She sat with knees crossed, her long skirt flowing around her. She wanted so much from me: Approval, Recognizing her independence. And her spirit. I held back, afraid to give her what she had already taken.

   Why should I be surprised? I raised my daughters to have a sense of themselves. They are religiously observant, and despite their womanly ability to flirt, would not allow physical contact. Good boundaries. Self-respect below the eye-liner and perfume. And a flair for life. A genuine enthrallment for the world. How is that possible with Palestinian homicide bombers blowing themselves up on crowded school buses and maniac killers hunting victims in their homes? How does one live with such atrocities?

Get married! Raise a family! Show the monsters that life is more powerful than death.

    When he finally arrived, he wasn't nearly as bad as I'd imagined. In fact, he was  cute and even a bit charming. But not for my daughter, I determined. Subtly he tried to win me over, as I tried to find some way to get them to change their minds. It was hopeless. I should have known from the beginning. And as time passed, there was less and less possibility that they would become less romantic and more practical. I asked all the wrong questions.

   “How will you support a family? What will you do?” His parents were eager for him to find someone with whom he could grow up. Not a bad idea from their point of view. Not mine. They weren't ready, I insisted. Good luck. I could as easily have tried to persuade them to convert. They were “in love,” dream-bound in their fantasies of each other, and full of hope. I envisioned endless blank checks. I dug in my heels. It did no good. I squirmed.

   For a while my ex went along with my attempts to reason and cajole them into reality. Her parents even approved of my efforts. I was thrilled and encouraged to resist. That lasted a week. They crashed and gave in. I was fighting a rapidly losing battle — alone.

   “Rabbi X gave us his blessing,” my daughter said with authority.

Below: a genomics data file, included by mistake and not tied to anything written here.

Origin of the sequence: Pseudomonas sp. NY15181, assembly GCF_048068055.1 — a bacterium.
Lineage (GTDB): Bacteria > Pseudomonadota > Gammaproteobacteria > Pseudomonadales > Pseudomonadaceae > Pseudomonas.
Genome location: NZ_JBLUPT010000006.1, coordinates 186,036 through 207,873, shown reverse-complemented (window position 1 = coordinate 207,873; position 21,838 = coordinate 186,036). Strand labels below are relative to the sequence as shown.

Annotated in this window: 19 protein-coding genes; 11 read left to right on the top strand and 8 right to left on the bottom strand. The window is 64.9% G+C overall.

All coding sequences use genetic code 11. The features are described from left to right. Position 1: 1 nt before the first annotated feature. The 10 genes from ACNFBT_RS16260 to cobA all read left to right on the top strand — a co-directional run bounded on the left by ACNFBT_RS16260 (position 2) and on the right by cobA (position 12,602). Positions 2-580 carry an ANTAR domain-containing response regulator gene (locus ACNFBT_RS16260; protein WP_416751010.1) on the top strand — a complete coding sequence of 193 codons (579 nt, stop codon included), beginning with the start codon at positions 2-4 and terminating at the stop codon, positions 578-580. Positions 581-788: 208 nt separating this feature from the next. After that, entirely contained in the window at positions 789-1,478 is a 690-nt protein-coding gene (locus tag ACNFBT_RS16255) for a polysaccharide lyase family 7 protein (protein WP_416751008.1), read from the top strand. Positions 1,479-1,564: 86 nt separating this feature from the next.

“What does he know about you?” I demanded. “I'm your father.” As if she didn't know which side to choose.

   This rabbi and that rebettzin. They all seemed to have divinely inspired powers; mine were earthly. Or maybe it was just their lack of understanding of adolescence. Excuses. Who knew better? How could they presume? How dare they decide! But they did. Show Time, but it wasn't my show.

   My daughter got approval from wherever she could find it. Hungry birds feed where they can. It's not my bandwagon and it will go on with or without me, trailing off into the horizon farther than I can see. They are the pioneers, not me. And just as they become parents I become a grandfather. The see-saw floats with their laughter as wild as small children. I see it so clearly. It was only a few years ago, and it seems gone so quickly that I hardly had time…and now they are all grown up and can't wait. How can I blame them? I would have been there myself if I'd had their courage.      

   Part of me just can't wait. And another wants to hold on.

   I raised her to believe in herself, to believe in love and follow her heart, to care passionately and to make these kinds of commitments. I may not be ready for her to leave, but she is.

    Pass the baton, stupid.

   And all the dreams I dreamed for you that are now your own


* Boarding High Schools for girls

** A relatively recent phenomenon in Israel in which young men and/or one or two families move on to barren hilltops adjacent to (but separate from) already existing Jewish communities (“settlements”) in Judea and Samaria. Although usually the land is officially part of the community, they do not have government approval, and is therefore considered “illegal” by those who oppose such moves. This is an on-going dispute within the Israeli government and it is opposed by the Palestinians and others.

***A religious school for men